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Showdown over JPMorgan Chase CEO Jamie Dimon comes to Tampa

Shareholders are likely to vote today on whether Jamie Dimon, JPMorgan Chase CEO and chairman, will keep both of his titles.

Associated Press (2012)

Shareholders are likely to vote today on whether Jamie Dimon, JPMorgan Chase CEO and chairman, will keep both of his titles.

TAMPA— The head of the country's biggest bank finds out today whether he gets to keep both of his top titles.

And the drama will unfold right here in Tampa.

Jamie Dimon, chairman and CEO of JPMorgan Chase, faces a shareholder push to relinquish the title of board chairman during the New York banking conglomerate's annual meeting. Slated to begin at 10 a.m. at the bank's Highland Oaks campus in East Tampa, the meeting is expected to draw a vocal and potentially large group of protesters outside as well as anxious investors inside.

"It's a fascinating moment in the arc of corporate governance, where shareholders are poised to get a lot of power," said Charles Elson, director of the John L. Weinberg Center for Corporate Governance at the University of Delaware.

The showdown comes in the wake of a Wall Street Journal article that indicated Dimon may leave the bank if forced to give up the chairmanship. It could be a costly departure, with some analysts saying the stock could plunge 10 percent if Dimon walks.

Dimon, 57, had been the golden boy of U.S. banking, staying relatively unscathed during the financial meltdown of 2008. He was tethered to a "too big to fail" organization, yet loved by shareholders for keeping Chase operationally sound through the crisis.

The sheen started coming off a year ago when a JPMorgan Chase trader in London, nicknamed the London Whale, was burned in a series of large-scale trades involving credit default swaps. The trading loss, initially estimated to be $2 billion, triggered the resignation of the bank's chief investment officer as well as an apology from Dimon citing poor oversight.

Beyond investigations into the trading losses, regulators have looked into the company's trading practices in two electricity markets and whether the bank failed to keep authorities alerted to suspicions about convicted Ponzi schemer extraordinaire Bernie Madoff.

Chase, perhaps to a lesser extent than rivals like Bank of America, has been fighting criticism over missteps and delays in handling a torrent of mortgage foreclosures. It's also a lightning rod for attacks against everything from high corporate salaries to steep credit card interest rates.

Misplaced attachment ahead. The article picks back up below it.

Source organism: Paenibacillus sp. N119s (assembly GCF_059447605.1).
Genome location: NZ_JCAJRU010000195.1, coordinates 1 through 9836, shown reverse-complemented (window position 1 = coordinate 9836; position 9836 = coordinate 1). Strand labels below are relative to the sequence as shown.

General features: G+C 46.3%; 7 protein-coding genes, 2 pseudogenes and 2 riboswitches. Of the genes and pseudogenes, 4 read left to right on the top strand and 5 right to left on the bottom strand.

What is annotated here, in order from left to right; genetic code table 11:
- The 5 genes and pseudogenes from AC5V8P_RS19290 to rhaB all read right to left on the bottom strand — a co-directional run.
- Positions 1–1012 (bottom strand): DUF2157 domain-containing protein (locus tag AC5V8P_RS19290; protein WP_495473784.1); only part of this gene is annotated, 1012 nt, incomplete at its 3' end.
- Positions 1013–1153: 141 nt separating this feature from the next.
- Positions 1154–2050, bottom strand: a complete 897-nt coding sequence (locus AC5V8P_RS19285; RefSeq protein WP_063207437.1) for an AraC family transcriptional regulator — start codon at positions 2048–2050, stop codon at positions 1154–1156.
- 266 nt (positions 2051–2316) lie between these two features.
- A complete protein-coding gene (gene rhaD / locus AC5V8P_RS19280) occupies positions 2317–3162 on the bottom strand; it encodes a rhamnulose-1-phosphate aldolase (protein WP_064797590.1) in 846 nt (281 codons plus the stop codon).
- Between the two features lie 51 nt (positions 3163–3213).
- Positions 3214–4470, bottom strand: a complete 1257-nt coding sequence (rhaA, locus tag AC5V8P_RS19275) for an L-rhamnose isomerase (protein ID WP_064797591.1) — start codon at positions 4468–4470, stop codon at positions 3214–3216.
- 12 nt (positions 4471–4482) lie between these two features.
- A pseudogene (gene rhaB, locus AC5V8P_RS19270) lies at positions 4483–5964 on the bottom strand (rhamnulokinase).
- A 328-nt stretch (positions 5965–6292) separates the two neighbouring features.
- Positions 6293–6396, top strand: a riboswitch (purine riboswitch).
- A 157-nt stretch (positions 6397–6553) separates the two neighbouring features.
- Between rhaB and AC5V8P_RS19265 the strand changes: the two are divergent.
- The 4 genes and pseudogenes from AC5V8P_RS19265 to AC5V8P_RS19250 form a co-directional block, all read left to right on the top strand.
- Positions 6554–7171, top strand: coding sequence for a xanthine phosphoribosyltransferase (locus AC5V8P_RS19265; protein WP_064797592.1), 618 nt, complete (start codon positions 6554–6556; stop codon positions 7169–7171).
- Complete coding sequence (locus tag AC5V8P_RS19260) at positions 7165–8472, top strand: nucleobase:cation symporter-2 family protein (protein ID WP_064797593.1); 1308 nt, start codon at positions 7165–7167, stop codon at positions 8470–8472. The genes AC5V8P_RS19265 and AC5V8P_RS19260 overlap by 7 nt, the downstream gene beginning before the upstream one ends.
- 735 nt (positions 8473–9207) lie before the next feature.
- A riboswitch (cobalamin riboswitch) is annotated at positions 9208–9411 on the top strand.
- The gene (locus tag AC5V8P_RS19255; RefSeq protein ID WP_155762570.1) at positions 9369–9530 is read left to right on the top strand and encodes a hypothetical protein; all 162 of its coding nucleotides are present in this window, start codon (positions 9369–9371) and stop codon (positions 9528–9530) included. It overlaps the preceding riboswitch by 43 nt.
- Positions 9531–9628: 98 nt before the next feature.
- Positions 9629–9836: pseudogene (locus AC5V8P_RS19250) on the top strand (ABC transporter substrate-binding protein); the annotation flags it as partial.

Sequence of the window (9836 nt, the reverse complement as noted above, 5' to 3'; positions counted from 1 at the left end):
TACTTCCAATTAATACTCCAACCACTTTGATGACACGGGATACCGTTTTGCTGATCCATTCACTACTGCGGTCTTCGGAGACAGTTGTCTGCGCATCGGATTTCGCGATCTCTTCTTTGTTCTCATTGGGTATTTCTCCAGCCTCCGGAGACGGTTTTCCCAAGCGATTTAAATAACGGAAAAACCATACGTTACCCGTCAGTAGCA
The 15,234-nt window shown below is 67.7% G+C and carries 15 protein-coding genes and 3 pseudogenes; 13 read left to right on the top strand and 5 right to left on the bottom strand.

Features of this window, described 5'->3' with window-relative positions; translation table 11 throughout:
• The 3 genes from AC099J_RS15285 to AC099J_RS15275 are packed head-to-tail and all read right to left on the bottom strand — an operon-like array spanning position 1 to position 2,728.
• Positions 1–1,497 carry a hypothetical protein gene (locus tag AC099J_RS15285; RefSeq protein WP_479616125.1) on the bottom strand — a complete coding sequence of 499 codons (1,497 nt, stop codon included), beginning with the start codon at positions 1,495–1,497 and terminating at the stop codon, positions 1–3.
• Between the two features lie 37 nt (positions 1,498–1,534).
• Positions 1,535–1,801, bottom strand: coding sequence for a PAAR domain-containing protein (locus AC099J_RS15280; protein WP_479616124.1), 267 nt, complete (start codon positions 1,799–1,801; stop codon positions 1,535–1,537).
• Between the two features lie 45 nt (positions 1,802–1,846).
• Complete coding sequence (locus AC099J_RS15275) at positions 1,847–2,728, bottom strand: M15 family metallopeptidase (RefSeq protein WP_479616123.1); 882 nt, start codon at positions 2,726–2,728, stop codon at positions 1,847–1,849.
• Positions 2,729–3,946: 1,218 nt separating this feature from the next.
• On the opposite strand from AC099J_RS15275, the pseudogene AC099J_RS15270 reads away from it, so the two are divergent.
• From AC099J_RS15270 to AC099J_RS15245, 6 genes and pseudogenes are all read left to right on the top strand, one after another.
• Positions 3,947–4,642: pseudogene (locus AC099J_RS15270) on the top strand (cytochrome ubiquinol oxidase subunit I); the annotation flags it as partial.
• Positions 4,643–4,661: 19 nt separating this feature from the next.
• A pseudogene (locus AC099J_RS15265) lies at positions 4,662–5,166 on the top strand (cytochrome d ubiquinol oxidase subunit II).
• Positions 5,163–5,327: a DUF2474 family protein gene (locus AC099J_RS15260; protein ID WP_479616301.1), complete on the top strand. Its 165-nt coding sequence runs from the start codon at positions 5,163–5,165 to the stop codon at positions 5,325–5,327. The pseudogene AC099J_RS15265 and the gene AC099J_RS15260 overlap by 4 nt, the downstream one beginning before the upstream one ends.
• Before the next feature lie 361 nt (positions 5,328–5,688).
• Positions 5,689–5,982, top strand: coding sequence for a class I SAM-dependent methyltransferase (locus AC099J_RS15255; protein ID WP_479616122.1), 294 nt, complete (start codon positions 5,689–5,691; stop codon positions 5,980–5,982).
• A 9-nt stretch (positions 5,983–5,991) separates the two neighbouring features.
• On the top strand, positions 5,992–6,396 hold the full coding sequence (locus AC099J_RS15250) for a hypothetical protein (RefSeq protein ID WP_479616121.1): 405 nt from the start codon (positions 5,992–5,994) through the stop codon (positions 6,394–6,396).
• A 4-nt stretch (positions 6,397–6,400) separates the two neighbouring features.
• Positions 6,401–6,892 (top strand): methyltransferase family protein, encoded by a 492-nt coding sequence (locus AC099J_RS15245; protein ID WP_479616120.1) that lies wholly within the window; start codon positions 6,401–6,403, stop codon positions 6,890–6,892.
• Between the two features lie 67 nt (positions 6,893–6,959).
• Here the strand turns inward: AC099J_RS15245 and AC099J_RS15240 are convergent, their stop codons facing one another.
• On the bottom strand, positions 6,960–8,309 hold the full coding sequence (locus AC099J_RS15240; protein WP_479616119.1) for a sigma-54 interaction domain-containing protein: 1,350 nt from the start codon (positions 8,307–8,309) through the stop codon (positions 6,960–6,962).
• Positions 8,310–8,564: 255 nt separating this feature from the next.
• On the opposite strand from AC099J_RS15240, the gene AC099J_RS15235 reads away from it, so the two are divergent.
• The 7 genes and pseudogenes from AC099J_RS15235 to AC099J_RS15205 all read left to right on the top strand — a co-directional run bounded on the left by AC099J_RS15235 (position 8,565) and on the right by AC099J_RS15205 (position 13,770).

The Office of the Comptroller of the Currency recently cited Chase for failing to report suspicious flows of money and is considering enforcement actions over the way the bank goes after customers for overdue credit card bills. All told, according to a New York Times story, at least eight federal agencies are investigating the bank.

Dimon has been chairman and CEO for six years. Over that time, shareholders have been asked about separating the roles four times. Last year, when the annual meeting was also in Tampa, 40 percent of shareholders voted to strip Dimon of the chairmanship, the highest total to date.

That number could rise. The scope of the London Whale debacle was still unfolding a year ago. Since then, the bank has disclosed that its losses in the trading blunder surpassed $6 billion, more than triple the original estimate. This year, large shareholder representatives from the New York City Comptroller's Office and the union group AFSCME are among those attending the annual meeting who want to separate the chairman and CEO jobs.

In Dimon's favor, JPMorgan Chase has been financially solid, enjoying record profits three years in a row along with a rising stock price. Its stock closed Monday at $52.29 a share, up 20 percent year-to-date and up 60 percent from a year ago.

For all the Dimon detractors in the financial blogosphere, there are plenty of Dimon backers who say alienating him would be a mistake, especially since there's no clear successor.

Nomura analyst Glenn Schorr, writing to clients last week after a meeting with Dimon, said he found it "fascinating" that investors were considering "shrinking the role of one of the best managers there's ever been in the business."

Although several analysts are predicting Dimon will retain both roles, the final vote may be close. BlackRock Inc., which controls nearly 6 percent of JPMorgan Chase's stock, had not disclosed its position as of Monday.

Strictly speaking, the vote is only advisory. The board could still name Dimon to both posts even if the shareholders vote for a split, although that could trigger a public relations outrage that Chase doesn't need.

Shareholders today will also cast an advisory vote on executive compensation. Dimon received $18.7 million last year, down 19 percent from 2011, when he was the highest-paid bank CEO in the United States.

The choice to hold the annual meeting in Tampa — far removed from Chase's Manhattan headquarters — reflects the area's growing importance within the Chase network.

Though a household name through its mortgages and credit cards, Chase was slow to build a presence in Florida consumer banking until it bought Washington Mutual's vast branch network in late 2008.

Making up for lost time, Chase has grown to about 340 branches statewide, including 60 in Tampa Bay alone. The company has more than 17,000 employees in Florida, 5,500 of them in the bay area. It has emerged not only as a top five Florida bank by deposits, but also the biggest small-business lender statewide.

Information from Times wires was used in this report. Jeff Harrington can be reached at jharrington@tampabay.com.

Showdown over JPMorgan Chase CEO Jamie Dimon comes to Tampa 05/20/13 [Last modified: Tuesday, May 21, 2013 11:16am]
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